Quote from article concerning malware being spread via Mac software download sites.
Version Tracker has been rebranded as CNET Download.
When sites related to software repositories are hacked, the hackers typically use already known malware.
Those sites weren't hacked and no malware was injected into known safe apps. Instead users installed apps such as screensavers and gave explicit permission to those apps to collect data from the user's system. Giving such permission to an app from a Russian website isn't practicing safe computing.
Mac OS X OpinionSpy – same old, same old
No, the sites weren't hacked.
Even worse, the maintainers of the sites allowed the apps to be hosted from the sites by falling for social engineering.
The app developers appeared legitimate enough to warrant the apps to be hosted from the site.
Subsequently, the apps were considered as known safe apps until the apps were discovered to be malicious.
So, "known safe apps" are not always safe.
Hacking the websites negates the malware developers from having to apply social engineering to get the maintainers to host the malware.
Regardless of the method used, already known malware is often used in these types of incidences.
Which is why antivirus can't protect you from such situations, as they wouldn't detect such apps as malicious. Using common sense and not installing such apps and giving them explicit permission to track information on your computer would protect you even when antivirus software would not.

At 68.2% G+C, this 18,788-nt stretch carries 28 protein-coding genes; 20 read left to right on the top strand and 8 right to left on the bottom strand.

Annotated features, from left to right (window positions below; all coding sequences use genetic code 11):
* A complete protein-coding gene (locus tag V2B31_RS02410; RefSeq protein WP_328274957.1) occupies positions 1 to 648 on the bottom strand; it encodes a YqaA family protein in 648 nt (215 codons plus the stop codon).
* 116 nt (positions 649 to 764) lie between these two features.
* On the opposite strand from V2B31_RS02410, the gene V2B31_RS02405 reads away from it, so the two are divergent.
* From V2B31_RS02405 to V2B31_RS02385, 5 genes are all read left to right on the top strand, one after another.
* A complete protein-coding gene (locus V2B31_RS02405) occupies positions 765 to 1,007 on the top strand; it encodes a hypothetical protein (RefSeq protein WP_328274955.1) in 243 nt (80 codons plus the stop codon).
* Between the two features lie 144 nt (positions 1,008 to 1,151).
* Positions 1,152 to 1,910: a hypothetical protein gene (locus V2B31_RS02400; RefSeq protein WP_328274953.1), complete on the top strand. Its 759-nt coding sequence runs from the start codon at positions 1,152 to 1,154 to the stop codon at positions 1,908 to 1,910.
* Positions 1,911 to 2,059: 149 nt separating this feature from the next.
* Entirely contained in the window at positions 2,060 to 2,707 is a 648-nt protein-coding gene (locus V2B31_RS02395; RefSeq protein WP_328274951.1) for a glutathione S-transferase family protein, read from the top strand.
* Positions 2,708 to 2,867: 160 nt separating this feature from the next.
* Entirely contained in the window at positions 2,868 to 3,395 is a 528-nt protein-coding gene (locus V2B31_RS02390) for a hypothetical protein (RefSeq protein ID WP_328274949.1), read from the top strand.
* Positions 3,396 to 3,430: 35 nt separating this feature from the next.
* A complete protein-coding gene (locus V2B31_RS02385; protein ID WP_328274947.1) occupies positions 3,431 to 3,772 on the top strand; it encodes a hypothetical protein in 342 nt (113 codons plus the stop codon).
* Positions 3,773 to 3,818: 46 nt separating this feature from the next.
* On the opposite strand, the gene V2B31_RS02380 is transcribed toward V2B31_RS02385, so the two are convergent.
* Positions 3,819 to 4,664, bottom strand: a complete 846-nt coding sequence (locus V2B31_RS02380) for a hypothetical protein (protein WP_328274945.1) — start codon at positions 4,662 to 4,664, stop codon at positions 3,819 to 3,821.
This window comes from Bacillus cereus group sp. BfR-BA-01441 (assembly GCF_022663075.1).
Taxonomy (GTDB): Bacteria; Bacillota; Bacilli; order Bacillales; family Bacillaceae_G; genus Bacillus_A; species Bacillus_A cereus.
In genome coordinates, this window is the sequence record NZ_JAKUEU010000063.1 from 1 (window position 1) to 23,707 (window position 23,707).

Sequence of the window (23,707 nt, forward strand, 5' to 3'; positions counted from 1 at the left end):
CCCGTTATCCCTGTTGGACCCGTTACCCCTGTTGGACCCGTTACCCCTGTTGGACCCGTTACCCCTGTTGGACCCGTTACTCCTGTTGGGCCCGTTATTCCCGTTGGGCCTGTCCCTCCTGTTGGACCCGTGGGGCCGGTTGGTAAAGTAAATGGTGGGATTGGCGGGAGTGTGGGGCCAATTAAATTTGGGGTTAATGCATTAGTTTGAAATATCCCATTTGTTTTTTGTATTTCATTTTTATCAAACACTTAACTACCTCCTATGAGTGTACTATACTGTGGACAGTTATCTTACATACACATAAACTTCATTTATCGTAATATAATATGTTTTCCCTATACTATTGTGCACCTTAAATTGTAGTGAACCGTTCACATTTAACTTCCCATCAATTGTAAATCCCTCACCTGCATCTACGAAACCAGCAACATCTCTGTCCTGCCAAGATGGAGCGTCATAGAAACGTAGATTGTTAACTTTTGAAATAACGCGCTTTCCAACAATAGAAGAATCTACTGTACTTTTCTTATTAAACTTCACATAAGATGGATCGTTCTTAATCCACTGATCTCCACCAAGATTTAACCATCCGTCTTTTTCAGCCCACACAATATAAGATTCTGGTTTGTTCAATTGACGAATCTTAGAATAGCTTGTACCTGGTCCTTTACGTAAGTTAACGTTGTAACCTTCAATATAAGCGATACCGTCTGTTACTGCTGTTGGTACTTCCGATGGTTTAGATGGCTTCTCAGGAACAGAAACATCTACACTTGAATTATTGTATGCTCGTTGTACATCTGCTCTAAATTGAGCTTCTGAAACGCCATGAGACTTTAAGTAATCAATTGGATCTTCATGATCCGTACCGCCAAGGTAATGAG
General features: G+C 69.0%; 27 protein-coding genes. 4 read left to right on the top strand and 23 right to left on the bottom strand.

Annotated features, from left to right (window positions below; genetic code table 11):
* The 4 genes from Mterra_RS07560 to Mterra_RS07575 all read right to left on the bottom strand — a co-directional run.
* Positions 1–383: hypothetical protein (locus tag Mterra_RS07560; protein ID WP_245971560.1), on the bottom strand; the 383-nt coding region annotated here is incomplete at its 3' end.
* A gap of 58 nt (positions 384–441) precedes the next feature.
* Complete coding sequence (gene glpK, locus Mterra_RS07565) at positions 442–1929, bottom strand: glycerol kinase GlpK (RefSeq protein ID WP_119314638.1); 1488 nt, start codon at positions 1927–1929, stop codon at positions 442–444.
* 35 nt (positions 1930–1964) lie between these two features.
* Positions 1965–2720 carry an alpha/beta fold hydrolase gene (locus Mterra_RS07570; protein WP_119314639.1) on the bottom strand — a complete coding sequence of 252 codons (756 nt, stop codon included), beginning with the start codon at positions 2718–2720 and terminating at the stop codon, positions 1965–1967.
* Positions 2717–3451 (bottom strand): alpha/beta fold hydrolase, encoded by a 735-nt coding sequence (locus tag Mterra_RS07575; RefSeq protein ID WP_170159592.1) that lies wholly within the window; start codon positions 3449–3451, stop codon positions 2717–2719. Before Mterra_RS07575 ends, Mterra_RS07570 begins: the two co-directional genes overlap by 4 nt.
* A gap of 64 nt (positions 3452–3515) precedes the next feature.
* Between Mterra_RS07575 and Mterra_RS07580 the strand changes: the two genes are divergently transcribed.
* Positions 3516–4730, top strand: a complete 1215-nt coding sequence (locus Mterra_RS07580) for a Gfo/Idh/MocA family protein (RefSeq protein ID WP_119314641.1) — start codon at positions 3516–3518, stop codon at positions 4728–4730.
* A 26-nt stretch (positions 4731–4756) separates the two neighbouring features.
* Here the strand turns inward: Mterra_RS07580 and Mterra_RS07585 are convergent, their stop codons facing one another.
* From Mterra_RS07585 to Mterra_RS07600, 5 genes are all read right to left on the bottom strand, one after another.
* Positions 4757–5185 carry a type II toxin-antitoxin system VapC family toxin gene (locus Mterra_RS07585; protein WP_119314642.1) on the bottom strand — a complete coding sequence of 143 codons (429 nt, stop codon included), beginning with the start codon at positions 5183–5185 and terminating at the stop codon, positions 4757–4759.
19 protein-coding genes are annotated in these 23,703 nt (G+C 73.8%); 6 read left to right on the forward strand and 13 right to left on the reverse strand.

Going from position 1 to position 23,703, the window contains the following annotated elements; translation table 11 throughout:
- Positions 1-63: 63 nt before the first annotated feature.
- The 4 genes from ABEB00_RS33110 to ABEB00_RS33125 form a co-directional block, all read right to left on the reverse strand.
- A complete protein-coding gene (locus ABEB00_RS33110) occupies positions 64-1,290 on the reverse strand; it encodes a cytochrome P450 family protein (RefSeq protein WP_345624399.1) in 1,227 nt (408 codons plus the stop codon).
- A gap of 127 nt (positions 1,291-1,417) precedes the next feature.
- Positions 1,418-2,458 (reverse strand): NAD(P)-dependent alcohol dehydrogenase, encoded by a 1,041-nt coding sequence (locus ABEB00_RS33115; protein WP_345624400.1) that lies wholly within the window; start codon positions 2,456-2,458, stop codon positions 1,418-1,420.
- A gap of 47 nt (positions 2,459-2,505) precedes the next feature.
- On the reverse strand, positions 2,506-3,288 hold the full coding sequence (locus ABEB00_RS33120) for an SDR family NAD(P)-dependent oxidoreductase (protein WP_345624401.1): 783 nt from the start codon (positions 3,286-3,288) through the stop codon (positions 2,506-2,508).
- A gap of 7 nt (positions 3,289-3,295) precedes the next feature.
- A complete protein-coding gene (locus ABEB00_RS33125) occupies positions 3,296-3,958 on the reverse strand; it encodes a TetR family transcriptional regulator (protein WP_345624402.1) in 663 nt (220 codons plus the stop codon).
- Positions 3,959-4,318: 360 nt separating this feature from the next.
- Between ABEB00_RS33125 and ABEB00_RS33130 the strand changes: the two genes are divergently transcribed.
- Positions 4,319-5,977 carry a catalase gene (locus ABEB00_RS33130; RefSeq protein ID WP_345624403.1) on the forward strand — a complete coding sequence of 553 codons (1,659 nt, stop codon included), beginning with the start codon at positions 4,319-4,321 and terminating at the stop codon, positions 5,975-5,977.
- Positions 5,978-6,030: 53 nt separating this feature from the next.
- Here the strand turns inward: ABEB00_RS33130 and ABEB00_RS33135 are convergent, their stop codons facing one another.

A screensaver app from a Russian website is not what I would consider a "known safe app".
Newer versions of OS X (SL and Lion) include a basic anti-malware scanner by default.
So, those using more recent versions of OS X already have anti-malware installed.
This default anti-malware scanner has some limitations. Some users may want to use an alternate third party AV solution as well.
See #8-10 in the "Mac Security Suggestions" link in my sig for more details.
i dont see the need for you to have antivirus. but if you play it safe like me, avast has a beta release of an antivirus for macs heres the link to download it. http://www.downloadcrew.com/article/22795-avast_free_antivirus_for_mac_beta. its publicly available to anyone whos interested.
If the malware is already known as is common in this type of malware distribution method, then AV software will detect the threat.